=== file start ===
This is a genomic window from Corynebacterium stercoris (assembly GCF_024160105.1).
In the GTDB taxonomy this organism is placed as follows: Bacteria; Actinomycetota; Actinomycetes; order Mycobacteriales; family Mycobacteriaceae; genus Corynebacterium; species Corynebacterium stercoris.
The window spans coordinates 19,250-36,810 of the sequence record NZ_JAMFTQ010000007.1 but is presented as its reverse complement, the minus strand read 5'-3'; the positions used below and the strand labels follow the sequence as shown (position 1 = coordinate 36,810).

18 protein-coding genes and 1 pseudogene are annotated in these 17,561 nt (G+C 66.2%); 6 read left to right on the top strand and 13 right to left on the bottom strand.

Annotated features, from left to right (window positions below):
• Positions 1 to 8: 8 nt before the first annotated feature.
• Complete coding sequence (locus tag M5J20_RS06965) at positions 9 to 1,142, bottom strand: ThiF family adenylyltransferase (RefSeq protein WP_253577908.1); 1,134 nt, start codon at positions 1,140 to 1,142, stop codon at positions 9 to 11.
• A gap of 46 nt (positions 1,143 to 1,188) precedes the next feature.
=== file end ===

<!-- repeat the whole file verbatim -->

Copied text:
This is a genomic window from Corynebacterium stercoris (assembly GCF_024160105.1).
In the GTDB taxonomy this organism is placed as follows: Bacteria; Actinomycetota; Actinomycetes; order Mycobacteriales; family Mycobacteriaceae; genus Corynebacterium; species Corynebacterium stercoris.
The window spans coordinates 19,250-36,810 of the sequence record NZ_JAMFTQ010000007.1 but is presented as its reverse complement, the minus strand read 5'-3'; the positions used below and the strand labels follow the sequence as shown (position 1 = coordinate 36,810).

18 protein-coding genes and 1 pseudogene are annotated in these 17,561 nt (G+C 66.2%); 6 read left to right on the top strand and 13 right to left on the bottom strand.

Annotated features, from left to right (window positions below):
• Positions 1 to 8: 8 nt before the first annotated feature.
• Complete coding sequence (locus tag M5J20_RS06965) at positions 9 to 1,142, bottom strand: ThiF family adenylyltransferase (RefSeq protein WP_253577908.1); 1,134 nt, start codon at positions 1,140 to 1,142, stop codon at positions 9 to 11.
• A gap of 46 nt (positions 1,143 to 1,188) precedes the next feature.